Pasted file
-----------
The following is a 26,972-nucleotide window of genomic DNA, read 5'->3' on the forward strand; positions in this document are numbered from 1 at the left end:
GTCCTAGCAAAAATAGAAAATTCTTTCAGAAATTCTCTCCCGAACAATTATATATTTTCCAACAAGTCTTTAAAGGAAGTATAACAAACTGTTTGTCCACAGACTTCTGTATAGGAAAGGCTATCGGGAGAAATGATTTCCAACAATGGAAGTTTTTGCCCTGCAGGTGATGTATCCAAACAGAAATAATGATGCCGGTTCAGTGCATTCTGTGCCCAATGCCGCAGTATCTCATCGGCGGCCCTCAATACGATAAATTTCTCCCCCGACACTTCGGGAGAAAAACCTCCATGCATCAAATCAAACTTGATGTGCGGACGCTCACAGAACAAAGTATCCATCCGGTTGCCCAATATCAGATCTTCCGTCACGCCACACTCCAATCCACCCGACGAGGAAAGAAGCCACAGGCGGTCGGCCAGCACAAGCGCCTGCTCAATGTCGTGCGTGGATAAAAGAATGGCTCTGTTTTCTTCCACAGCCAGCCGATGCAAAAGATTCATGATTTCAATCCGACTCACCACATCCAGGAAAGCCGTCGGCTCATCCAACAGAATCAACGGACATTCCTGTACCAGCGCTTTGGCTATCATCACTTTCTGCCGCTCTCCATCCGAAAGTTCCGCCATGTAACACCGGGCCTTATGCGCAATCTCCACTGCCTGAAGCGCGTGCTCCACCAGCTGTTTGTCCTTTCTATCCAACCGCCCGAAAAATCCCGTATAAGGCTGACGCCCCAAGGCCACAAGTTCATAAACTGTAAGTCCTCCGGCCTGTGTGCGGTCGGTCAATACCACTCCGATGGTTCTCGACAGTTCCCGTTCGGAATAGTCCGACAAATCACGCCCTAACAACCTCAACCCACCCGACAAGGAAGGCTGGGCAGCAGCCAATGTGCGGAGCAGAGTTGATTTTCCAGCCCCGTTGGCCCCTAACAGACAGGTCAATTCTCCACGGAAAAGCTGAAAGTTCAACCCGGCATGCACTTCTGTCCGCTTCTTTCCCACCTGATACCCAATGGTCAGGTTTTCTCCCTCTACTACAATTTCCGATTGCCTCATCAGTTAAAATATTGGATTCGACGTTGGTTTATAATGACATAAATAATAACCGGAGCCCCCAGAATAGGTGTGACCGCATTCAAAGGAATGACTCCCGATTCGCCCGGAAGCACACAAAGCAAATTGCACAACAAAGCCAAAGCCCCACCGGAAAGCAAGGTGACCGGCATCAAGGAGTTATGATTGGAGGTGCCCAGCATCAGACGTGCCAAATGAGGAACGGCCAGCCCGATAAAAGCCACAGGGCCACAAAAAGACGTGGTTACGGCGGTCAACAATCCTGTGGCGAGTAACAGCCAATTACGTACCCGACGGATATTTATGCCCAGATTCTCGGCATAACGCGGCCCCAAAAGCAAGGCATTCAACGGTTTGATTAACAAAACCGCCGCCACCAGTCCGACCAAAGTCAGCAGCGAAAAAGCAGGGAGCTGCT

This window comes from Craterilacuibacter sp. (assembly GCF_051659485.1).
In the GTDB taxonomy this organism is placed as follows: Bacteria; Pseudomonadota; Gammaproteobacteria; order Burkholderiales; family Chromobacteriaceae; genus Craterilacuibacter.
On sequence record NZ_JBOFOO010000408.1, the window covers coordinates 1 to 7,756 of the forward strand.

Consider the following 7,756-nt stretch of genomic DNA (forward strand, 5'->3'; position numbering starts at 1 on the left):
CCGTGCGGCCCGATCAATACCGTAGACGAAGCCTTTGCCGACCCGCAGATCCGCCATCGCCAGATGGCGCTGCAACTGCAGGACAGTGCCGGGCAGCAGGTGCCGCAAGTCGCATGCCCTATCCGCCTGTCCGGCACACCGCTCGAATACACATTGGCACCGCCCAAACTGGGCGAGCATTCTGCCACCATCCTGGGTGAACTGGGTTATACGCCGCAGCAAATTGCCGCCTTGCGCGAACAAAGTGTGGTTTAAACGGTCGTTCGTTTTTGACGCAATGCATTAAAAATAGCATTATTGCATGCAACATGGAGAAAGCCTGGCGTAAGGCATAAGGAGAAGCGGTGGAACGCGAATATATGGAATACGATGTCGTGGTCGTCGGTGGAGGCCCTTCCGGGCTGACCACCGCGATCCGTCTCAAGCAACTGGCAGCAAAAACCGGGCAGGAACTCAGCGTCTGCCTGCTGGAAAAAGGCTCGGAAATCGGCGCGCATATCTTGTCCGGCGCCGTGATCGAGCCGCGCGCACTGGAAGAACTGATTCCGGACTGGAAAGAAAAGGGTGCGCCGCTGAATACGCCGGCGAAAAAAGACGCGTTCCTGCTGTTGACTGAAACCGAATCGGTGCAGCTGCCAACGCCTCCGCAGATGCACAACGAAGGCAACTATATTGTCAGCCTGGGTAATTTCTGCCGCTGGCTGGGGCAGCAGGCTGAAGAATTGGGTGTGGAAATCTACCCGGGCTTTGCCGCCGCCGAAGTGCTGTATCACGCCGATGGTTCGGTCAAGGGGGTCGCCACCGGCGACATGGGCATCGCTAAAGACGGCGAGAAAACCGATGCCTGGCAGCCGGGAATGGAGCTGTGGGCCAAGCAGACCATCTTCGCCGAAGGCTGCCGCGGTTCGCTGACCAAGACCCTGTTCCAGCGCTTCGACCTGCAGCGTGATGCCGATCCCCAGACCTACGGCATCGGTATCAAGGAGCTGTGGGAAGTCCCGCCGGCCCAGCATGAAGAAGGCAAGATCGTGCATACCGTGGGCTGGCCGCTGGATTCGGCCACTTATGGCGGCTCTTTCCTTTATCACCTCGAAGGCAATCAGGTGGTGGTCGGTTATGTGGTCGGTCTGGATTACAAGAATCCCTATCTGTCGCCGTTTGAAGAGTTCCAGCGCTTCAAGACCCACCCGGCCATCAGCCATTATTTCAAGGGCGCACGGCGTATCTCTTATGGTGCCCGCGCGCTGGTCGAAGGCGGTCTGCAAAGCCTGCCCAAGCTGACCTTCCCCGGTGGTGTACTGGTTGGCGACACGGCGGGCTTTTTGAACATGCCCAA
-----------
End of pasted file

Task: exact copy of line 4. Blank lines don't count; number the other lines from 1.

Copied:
In the GTDB taxonomy this organism is placed as follows: Bacteria; Pseudomonadota; Gammaproteobacteria; order Burkholderiales; family Chromobacteriaceae; genus Craterilacuibacter.